The Northern Hemisphere is the half of Earth that is north of the Equator. For other planets in the Solar System, north is defined as being in the same celestial hemisphere relative to the invariable plane of the Solar System as Earth's North Pole.
Due to Earth's axial tilt of 23.439281°, winter in the Northern Hemisphere lasts from the December solstice (typically December 21 UTC) to the March equinox (typically March 20 UTC), while summer lasts from the June solstice through to the September equinox (typically on 23 September UTC). The dates vary each year due to the difference between the calendar year and the astronomical year. Within the Northern Hemisphere, oceanic currents can change the weather patterns that affect many factors within the north coast. Such events include El Niño–Southern Oscillation.
Trade winds blow from east to west just above the equator. The winds pull surface water with them, creating currents, which flow westward due to the Coriolis effect. The currents then bend to the right, heading north. At about 30 degrees north latitude, a different set of winds, the westerlies, push the currents back to the east, producing a closed clockwise loop.
Its surface is 60.7% water, compared with 80.9% water in the case of the Southern Hemisphere, and it contains 67.3% of Earth's land. The continents of North America and mainland Eurasia are located entirely in the Northern Hemisphere, together with about two-thirds of Africa and a small part of South America.
During the 2.5 million years of the Pleistocene, numerous cold phases called glacials (Quaternary ice age), or significant advances of continental ice sheets, in Europe and North America, occurred at intervals of approximately 40,000 to 100,000 years. The long glacial periods were separated by more temperate and shorter interglacials which lasted about 10,000–15,000 years. The last cold episode of the last glacial period ended about 10,000 years ago. Earth is currently in an interglacial period of the Quaternary, called the Holocene. The glaciations that occurred during the glacial period covered many areas of the Northern Hemisphere.
The Arctic is a region around the North Pole (90° latitude). Its climate is characterized by cold winters and cool summers. Precipitation mostly comes in the form of snow. Areas inside the Arctic Circle (66°34′ latitude) experience some days in summer when the Sun never sets, and some days during the winter when it never rises. The duration of these phases varies from one day for locations right on the Arctic Circle to several months near the Pole, which is the middle of the Northern Hemisphere.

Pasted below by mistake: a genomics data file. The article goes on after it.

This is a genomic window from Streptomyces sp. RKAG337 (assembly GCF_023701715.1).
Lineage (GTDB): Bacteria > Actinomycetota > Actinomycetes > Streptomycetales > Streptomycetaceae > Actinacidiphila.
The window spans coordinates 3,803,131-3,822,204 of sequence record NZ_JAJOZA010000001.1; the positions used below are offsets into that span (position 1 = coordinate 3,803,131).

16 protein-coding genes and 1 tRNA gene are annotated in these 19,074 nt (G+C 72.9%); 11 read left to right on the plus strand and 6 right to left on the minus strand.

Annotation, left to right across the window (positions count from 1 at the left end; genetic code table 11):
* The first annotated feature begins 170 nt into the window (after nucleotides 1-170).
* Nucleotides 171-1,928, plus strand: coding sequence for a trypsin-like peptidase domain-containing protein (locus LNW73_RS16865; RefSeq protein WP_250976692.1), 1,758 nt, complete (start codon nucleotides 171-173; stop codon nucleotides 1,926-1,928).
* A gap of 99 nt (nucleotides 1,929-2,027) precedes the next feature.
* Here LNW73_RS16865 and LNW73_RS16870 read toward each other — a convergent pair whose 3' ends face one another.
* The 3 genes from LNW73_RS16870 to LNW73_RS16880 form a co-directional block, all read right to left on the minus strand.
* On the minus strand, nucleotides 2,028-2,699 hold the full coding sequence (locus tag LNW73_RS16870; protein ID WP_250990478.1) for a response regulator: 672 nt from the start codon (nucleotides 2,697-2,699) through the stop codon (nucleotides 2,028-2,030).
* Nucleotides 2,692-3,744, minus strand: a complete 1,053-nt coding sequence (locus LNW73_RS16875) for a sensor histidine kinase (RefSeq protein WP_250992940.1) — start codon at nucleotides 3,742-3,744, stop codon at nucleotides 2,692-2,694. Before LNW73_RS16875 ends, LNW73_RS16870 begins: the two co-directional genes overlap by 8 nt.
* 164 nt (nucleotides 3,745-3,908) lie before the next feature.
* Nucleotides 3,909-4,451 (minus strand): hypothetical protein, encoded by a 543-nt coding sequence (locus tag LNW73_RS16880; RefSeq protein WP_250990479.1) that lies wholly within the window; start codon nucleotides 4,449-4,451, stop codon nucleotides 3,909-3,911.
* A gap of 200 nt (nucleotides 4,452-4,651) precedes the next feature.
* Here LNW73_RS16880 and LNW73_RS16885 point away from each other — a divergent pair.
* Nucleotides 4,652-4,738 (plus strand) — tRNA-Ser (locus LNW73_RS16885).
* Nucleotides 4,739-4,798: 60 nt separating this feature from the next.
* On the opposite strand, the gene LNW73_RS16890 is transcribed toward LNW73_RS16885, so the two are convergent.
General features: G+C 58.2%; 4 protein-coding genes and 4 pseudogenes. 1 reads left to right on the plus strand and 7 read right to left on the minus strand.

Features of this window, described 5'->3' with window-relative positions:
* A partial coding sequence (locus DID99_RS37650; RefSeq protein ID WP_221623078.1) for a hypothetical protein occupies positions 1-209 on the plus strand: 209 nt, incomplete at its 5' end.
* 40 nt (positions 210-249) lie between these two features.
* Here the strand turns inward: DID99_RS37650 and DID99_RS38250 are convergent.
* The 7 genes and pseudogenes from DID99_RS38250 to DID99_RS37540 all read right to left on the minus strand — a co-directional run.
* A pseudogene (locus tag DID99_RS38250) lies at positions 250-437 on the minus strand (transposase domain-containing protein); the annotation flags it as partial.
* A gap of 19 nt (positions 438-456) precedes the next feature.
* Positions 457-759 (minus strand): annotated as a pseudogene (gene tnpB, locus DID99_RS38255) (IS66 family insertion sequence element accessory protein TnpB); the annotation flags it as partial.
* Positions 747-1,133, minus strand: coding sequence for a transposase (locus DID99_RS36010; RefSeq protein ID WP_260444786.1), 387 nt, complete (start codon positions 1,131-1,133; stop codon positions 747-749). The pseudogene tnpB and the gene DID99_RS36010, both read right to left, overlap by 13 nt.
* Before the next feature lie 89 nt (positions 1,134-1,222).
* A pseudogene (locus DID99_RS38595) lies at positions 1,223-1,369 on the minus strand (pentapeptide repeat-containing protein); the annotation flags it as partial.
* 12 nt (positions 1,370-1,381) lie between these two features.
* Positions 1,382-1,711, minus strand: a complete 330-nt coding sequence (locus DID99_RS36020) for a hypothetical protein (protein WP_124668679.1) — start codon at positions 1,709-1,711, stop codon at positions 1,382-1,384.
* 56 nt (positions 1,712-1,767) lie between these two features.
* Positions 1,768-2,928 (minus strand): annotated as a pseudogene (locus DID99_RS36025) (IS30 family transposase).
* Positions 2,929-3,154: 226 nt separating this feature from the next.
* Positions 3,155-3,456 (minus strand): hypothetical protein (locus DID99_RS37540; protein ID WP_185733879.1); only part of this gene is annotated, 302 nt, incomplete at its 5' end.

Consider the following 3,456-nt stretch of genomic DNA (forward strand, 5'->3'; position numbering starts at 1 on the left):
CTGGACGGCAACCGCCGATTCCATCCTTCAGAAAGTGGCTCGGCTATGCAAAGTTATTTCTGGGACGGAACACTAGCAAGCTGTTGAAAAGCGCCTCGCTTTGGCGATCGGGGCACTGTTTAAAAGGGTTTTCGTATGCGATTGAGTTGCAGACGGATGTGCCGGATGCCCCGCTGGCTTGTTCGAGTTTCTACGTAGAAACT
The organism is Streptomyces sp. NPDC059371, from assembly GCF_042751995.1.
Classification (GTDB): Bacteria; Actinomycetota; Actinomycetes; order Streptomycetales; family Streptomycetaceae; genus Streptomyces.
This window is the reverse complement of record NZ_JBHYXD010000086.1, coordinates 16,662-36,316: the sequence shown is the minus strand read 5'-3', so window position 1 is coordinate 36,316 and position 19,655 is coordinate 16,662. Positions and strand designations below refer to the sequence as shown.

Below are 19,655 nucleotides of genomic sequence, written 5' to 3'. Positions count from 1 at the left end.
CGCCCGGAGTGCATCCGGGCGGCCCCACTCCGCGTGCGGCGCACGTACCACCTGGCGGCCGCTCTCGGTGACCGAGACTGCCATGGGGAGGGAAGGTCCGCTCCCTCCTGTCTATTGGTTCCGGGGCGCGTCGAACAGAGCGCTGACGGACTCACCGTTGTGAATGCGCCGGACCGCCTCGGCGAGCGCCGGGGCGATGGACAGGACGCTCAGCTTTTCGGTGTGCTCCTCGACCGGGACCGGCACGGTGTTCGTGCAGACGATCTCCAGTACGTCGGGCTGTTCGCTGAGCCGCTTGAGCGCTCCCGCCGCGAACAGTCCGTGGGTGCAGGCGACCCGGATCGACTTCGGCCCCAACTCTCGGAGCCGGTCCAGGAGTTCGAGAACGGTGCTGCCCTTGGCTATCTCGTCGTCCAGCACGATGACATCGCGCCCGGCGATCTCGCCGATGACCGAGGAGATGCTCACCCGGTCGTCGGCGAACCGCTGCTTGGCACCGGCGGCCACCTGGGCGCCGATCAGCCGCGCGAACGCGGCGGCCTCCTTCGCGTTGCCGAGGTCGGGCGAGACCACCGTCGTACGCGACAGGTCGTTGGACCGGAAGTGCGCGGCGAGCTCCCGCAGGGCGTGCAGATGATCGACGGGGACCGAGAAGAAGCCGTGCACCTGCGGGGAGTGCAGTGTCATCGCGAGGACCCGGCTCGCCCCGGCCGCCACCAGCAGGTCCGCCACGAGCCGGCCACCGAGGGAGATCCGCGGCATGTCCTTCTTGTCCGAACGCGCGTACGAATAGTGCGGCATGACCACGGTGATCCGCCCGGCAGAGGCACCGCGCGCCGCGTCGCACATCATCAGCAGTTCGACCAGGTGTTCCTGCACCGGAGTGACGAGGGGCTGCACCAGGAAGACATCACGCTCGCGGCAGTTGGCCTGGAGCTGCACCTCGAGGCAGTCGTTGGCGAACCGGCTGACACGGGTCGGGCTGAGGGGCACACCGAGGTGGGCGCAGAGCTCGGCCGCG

Between the Arctic Circle and the Tropic of Cancer (23°26′ latitude) lies the Northern temperate zone. The changes in these regions between summer and winter are generally mild, rather than extreme hot or cold. However, a temperate climate can have very unpredictable weather.
Tropical regions (between the Tropic of Cancer and the Equator, 0° latitude) are generally hot all year round and tend to experience a rainy season during the summer months, and a dry season during the winter months.
In the Northern Hemisphere, objects moving across or above the surface of the Earth tend to turn to the right because of the Coriolis effect. As a result, large-scale horizontal flows of air or water tend to form clockwise-turning gyres. These are best seen in ocean circulation patterns in the North Atlantic and North Pacific oceans. Within the Northern Hemisphere, oceanic currents can change the weather patterns that affect many factors within the north coast.
For the same reason, flows of air down toward the northern surface of the Earth tend to spread across the surface in a clockwise pattern. Thus, clockwise air circulation is characteristic of high pressure weather cells in the Northern Hemisphere. Conversely, air rising from the northern surface of the Earth (creating a region of low pressure) tends to draw air toward it in a counterclockwise pattern. Hurricanes and tropical storms (massive low-pressure systems) spin counterclockwise in the Northern Hemisphere.
The shadow of a sundial moves clockwise on latitudes north of the subsolar point and anticlockwise to the south. During the day at these latitudes, the Sun tends to rise to its maximum at a southerly position. Between the Tropic of Cancer and the Equator, the sun can be seen to the north, directly overhead, or to the south at noon, depending on the time of year. In the Southern Hemisphere, the midday Sun is predominantly in the north.
When viewed from the Northern Hemisphere, the Moon appears inverted compared to a view from the Southern Hemisphere. The North Pole faces away from the Galactic Center of the Milky Way. This results in the Milky Way being sparser and dimmer in the Northern Hemisphere compared to the Southern Hemisphere, making the Northern Hemisphere more suitable for deep-space observation, as it is not "blinded" by the Milky Way.
|about two-thirds, from north of Libreville in Gabon in the west to north of Mogadishu in Somalia in the east.
|the entire continental mainland. Part of Indonesia, and 24 out of 26 atolls of Maldives in the Indian Ocean, are also in the Northern Hemisphere.
|all of North America, Central America, and the Caribbean islands. About one-fifth of South America, from north of Quito in Ecuador in the west to north of the Amazon River mouth in Brazil in the east.
|entirely in the Northern Hemisphere[note 1]
|Countries or Territories